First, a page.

Salespeople reporting to a manager with strong Coaching skills have 26% more closable opportunities in their sales pipelines while salespeople reporting to a manager with strong Accountability skills have 18% more closable opportunities in their pipelines.  On the other side of the fence, salespeople with sales managers who have weak coaching and/or accountability skills saw 77% of their late stage opportunities moved back to one of the earliest stages of the pipeline!

Sales managers with strong coaching skills are 230% more likely to have elite salespeople working for them!  If that doesn't make a case for developing coaching skills, I don't know what does.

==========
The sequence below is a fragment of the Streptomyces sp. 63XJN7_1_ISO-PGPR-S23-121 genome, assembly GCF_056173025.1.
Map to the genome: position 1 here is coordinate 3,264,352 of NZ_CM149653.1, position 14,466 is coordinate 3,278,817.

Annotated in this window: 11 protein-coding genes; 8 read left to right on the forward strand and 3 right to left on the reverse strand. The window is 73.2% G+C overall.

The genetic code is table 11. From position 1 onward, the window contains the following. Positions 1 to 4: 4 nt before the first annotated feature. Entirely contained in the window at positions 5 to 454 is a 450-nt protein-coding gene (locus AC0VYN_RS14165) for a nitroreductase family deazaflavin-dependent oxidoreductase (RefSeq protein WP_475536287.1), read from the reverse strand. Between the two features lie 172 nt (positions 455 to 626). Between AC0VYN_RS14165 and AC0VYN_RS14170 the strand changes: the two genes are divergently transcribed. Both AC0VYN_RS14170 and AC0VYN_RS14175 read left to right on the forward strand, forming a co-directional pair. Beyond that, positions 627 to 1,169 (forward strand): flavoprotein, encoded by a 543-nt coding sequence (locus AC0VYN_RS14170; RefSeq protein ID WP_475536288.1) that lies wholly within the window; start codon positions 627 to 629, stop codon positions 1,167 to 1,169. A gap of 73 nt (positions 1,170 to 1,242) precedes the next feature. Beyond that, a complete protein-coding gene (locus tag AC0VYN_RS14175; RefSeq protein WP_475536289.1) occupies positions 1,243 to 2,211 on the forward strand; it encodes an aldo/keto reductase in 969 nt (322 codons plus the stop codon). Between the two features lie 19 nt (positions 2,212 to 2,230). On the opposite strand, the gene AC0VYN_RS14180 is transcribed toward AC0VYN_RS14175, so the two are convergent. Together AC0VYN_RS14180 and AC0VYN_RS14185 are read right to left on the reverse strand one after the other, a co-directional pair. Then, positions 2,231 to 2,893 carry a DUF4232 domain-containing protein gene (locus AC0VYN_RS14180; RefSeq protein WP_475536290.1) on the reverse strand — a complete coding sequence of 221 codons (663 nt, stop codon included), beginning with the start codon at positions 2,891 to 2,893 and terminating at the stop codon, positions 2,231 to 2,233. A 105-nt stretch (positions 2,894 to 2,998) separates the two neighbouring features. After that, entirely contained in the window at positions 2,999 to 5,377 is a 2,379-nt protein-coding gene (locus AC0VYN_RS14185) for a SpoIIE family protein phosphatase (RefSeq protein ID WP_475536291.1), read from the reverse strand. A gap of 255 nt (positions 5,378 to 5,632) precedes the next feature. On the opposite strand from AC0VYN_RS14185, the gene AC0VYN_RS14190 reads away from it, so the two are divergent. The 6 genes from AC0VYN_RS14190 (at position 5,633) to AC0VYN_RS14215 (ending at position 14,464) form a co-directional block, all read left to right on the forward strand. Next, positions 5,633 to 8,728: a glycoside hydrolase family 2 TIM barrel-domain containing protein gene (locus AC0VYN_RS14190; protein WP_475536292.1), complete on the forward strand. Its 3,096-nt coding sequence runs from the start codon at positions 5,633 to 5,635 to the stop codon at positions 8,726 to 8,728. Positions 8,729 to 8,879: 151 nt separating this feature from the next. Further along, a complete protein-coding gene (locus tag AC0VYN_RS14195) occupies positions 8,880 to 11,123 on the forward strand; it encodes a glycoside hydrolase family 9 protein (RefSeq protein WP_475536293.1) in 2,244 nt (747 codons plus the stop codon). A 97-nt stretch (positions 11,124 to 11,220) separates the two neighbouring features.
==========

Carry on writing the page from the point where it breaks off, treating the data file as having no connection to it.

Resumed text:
Although they should be spending half their time on coaching, Sales Managers spend around half their time split between coaching, accountability and motivation.  How do they spend the other half of their time?  Does it really matter?  Whether it's spent on personal sales, closing reps' deals, putting out fires, or administrative crap, all of it distracts from coaching.

Salespeople with no sales experience – born to sell – have a sales percentile score of 32 with an average Sales DNA score of 61 and an average Will to Sell score of 60.  They fall into the very weak category.  Compare that to salespeople with 5-10 years of experience – trained to sell – who have a sales percentile score of 58 (182% higher) with an average Sales DNA score of 67 (110% higher) and an average Will to Sell score of 66 (110% higher).  Trained to sell beats born to sell.

All of the salesenomics statistics referenced above are from Objective Management Group's (OMG) data warehouse.  OMG has evaluated or assessed 1,863,494 salespeople from companies in countries.

Would you like to see how salespeople score in each of the 21 sales core competencies?  Click here.